Last Major Tax Code Revision Was in 1986

Congress might let dozens of tax breaks die on Dec. 31 as part of a move to revise the U.S. tax code, last changed significantly 27 years ago, Bloomberg reported last week based on interviews with lobbyists and analysts. Allowing the so-called tax extenders to die, at least temporarily, would allow lawmakers to study which should be continued or permanently ended, Bloomberg BNA reported.

The plug may be pulled on the production tax credit for wind energy and credits for efficient home appliances. Other items such as the research and development credit are popular and likely to survive in the long run, said the lobbyists and analysts.

The National Association of Manufacturers and other business groups want Congress to end the practice of annual tax-break extensions even as they support provisions such as the research and development credit and the look-through rule for foreign subsidiaries of U.S. companies known as controlled foreign corporations, Bloomberg reported. The Business Council of Alabama is the exclusive representative of the NAM in Alabama.

A tax credit is a 100 percent, dollar-for-dollar tax reduction, unlike a deduction, which is a tax reduction of less than 100 percent.

The look-through rule allows dividends, interest and rent to be transferred between CFCs without triggering a U.S. tax obligation, Bloomberg said. Expiration of all the credits may lapse into 2014 while lawmakers decide how to proceed with a comprehensive tax revision promoted by U.S. Rep. Dave Camp, R-Mich., and U.S. Sen. Max Baucus, D-Mont. Camp chairs the House Ways and Means Committee. Baucus is chairman of the Senate Finance Committee.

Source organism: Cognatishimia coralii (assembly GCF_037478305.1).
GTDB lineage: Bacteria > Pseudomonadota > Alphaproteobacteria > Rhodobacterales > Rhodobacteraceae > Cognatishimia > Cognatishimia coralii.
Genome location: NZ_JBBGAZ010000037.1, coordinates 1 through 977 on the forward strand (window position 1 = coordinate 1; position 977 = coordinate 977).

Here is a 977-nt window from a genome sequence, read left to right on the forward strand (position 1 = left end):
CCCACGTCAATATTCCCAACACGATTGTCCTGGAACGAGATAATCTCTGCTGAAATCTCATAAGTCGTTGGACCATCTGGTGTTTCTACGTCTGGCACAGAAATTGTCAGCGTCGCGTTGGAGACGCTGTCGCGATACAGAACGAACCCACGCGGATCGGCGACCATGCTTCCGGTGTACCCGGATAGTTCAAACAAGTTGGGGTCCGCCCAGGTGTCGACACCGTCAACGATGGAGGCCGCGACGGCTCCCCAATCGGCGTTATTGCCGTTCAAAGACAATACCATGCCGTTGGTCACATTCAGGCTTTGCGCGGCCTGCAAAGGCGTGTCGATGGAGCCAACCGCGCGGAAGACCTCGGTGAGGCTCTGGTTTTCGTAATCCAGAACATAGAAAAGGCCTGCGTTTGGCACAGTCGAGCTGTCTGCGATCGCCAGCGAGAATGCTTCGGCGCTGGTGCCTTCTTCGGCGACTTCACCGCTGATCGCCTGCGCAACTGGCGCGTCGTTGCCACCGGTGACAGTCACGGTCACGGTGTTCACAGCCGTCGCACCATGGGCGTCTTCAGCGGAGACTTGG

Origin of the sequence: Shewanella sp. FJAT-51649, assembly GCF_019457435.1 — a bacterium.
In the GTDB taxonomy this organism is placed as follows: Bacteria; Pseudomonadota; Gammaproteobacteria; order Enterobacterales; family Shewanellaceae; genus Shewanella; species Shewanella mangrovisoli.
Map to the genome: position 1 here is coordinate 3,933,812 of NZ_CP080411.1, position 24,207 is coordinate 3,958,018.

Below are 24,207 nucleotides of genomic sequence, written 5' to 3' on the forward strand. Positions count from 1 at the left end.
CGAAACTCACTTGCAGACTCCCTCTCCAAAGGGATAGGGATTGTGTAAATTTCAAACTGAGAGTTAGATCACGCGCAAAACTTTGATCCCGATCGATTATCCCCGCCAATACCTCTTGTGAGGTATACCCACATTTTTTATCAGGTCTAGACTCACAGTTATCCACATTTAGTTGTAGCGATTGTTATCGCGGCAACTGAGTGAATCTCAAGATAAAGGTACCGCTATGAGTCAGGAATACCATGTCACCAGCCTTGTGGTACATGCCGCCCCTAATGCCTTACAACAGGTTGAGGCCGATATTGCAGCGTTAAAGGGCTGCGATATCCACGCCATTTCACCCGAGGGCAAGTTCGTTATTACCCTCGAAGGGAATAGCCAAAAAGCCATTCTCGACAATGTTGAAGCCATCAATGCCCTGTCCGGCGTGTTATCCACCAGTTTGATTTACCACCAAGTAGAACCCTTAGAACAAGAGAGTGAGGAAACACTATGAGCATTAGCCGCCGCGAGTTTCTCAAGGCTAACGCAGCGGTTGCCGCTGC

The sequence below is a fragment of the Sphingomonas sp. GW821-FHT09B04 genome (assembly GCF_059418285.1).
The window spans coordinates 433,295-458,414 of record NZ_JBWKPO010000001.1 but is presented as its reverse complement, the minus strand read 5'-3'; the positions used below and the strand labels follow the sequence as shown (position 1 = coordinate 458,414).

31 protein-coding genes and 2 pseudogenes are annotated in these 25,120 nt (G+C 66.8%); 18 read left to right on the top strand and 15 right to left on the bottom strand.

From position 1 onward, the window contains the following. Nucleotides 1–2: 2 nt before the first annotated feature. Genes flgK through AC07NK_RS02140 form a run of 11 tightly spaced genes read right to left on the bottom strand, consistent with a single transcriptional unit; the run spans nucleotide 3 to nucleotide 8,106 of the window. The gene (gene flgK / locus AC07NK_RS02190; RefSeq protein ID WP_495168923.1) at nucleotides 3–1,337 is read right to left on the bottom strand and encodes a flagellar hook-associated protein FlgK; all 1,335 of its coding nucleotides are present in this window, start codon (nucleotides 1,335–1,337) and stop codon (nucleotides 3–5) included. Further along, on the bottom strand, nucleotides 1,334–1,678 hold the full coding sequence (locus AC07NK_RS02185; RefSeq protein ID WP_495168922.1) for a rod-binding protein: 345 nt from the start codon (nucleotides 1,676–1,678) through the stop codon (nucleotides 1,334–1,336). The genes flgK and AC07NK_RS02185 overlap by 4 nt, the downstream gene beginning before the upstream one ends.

Bloomberg reported that lawmakers and congressional staff members on the two tax-writing committees say they are more attentive to broader tax changes than to provisions ending in less than two months.

“At least for right now, we are much more focused on tax reform and really not talking about extenders at all at this point,” Shawn Novak, senior accountant and tax adviser for the Senate Finance Committee’s Republican staff, said recently at the American Institute of CPAs National Tax Conference in Washington.

Jeff Porter, chairman of the AICPA Tax Executive Committee, said businesses have to guess whether they can count on credits for tax year 2014. “Not knowing what kind of depreciation structure we are going to have is going to have an impact and potentially slow down our clients’ planning process,” Porter said.

The research and development credit saves taxpayers $14.3 billion over a decade, the Congressional Research Service said in June. An above-the-line deduction for college tuition and related expenses saves $1.7 billion over the same period and the credit for energy-efficient appliances is $700 million, the CRS said. Wind-power tax credits save companies $12.2 billion a decade.

In comparison, the tax deduction for home mortgage interest reduces taxes for homeowners by $379 billion every five years, the congressional Joint Committee on Taxation said in its February estimates on tax expenditures.

-Dana Beyerle